• People mimic the behavior and beliefs of their leaders so make sure that you, and the people leading your business, live and breathe the behavior you want to perpetuate.
  • It isn’t enough for people to know what their business is doing. They have to know why it is doing it.
  • Companies need to wise up and max out. Smart companies realize, rather than minimizing wages, it is infinitely more productive and profitable in the long term to look to maximize engagement, loyalty, retention and productivity.
  • Culture has to be a priority from the get-go and it has to start with the founders and then flow from the early employees.
  • Working on your company culture is actually a much more effective form of marketing than pretty much all traditional marketing mediums combined. Culture is marketing. Culture is brand. Culture now resonates much more with consumers than advertising does.
  • We have two simple rules for hiring:
    • They have to be as passionate about our mission as we are.
    • They have to be the right cultural fit.
  • If you want your team to really rumble you’ll need to recognize their efforts. Explicitly and frequently. Leave your heartfelt praise and encouragement ringing in their ears and the impact can be off the charts.
  • Unless you add amazing people to your team, you are going to spend a hell of a lot of time trying to get average people to consistently make great decisions.
  • Teams tend to operate at, or close to, the ability level of the weakest team member.
  • Whatever happens, good, bad or ugly, it is a direct consequence of your leadership.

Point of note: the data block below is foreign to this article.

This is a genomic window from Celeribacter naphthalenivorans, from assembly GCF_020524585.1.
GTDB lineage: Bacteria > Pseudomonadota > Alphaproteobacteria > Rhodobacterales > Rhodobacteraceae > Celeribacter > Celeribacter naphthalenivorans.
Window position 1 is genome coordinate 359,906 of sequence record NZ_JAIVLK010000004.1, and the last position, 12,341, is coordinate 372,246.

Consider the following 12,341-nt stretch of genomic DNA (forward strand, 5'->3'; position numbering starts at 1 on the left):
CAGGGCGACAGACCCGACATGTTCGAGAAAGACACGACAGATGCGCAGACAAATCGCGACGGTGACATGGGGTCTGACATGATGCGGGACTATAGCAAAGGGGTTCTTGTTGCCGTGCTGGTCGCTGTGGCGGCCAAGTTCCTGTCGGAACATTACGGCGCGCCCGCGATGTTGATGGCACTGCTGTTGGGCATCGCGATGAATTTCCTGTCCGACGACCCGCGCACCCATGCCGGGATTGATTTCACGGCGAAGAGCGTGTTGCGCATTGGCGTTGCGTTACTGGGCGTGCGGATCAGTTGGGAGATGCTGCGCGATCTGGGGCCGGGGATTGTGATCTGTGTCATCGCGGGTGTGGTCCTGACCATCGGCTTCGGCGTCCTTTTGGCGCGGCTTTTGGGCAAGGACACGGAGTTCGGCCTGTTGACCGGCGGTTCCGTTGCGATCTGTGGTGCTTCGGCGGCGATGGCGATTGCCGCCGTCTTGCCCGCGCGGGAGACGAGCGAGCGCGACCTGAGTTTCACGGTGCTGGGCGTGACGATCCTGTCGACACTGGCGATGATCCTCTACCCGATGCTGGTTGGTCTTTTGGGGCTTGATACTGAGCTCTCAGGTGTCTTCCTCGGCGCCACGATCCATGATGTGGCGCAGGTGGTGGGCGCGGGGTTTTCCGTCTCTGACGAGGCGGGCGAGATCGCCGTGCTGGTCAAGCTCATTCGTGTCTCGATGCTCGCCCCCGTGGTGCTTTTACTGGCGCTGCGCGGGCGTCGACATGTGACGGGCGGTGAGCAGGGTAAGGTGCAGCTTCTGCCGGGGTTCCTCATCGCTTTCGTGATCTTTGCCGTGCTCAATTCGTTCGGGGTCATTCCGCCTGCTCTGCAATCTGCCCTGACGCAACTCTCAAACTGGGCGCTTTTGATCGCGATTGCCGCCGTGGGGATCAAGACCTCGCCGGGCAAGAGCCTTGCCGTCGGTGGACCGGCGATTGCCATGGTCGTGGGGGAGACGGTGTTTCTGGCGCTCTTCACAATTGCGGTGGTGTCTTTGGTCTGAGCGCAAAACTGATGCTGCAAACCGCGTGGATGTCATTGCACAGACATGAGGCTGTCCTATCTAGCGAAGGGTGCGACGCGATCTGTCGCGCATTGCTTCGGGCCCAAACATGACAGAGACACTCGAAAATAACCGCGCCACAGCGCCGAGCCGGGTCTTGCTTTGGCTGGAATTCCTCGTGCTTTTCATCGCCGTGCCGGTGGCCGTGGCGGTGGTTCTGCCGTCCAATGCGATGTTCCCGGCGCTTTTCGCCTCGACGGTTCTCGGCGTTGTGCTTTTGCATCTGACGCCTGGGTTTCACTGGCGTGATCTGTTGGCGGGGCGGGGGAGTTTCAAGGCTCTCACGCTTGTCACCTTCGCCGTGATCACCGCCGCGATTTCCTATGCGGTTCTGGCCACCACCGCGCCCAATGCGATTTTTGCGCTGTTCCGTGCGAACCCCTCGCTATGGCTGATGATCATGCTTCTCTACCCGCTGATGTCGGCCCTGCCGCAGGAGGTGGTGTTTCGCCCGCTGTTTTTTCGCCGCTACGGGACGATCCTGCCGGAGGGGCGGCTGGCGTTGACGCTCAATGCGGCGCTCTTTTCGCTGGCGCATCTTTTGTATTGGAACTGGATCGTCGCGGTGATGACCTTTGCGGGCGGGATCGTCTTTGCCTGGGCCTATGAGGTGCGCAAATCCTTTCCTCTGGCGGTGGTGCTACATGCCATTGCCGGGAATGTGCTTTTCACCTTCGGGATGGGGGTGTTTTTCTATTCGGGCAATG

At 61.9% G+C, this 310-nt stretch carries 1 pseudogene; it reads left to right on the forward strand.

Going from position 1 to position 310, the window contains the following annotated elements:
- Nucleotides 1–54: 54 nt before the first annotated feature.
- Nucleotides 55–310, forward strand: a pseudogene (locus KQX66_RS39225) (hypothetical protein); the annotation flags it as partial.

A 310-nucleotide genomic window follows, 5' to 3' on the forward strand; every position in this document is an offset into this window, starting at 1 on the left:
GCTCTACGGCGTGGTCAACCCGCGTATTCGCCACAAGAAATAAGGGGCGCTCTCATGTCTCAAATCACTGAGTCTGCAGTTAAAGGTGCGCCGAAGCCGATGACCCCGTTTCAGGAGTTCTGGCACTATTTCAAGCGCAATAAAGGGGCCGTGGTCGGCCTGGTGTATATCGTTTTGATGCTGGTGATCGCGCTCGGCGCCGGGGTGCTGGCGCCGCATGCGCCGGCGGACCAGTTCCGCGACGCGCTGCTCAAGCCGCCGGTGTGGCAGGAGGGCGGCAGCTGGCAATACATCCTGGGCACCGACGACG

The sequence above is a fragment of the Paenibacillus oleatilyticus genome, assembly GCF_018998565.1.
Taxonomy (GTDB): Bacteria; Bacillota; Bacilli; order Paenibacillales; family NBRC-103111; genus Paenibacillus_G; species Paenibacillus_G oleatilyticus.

• Leaders are rare inspirational beings. Managers are ten a penny; the world is full of adequately competent middle managers trapped in corporate hell.
  • Work harder, think smarter and focus with laser-like efficiency.
  • At BrewDog we have a fifty-fifty rule for our five directors. I and the other four people who lead our business are only allowed to spend half of our time working on the day-to-day operations of the company, on solving current challenges and dealing with existing issues and we have to spend at least half of our time working on ways to improve, grow and develop our business, on ways to drive us towards our next phase of growth.
  • Look for inspiration everywhere. The only place you should never look is within your own industry. Screw what all the other clowns are doing. Ignore it, blank it out; it is of no relevance or significance whatsoever.
  • Comfort zones are places where average people do mediocre things.
  • You will not always get it right. But every time you move, every time you make a bold decision, it will take you one step closer to finding the path you are searching for.
  • Your actions will determine your destiny.
  • The more action you take, the more opportunities open themselves up to you.
  • Your team should be governed by your values and your culture and not by policies and rules.
  • Keep the team as well informed as possible so they can buy into the excitement of what the business is both planning and currently achieving, both of which act as a great motivator.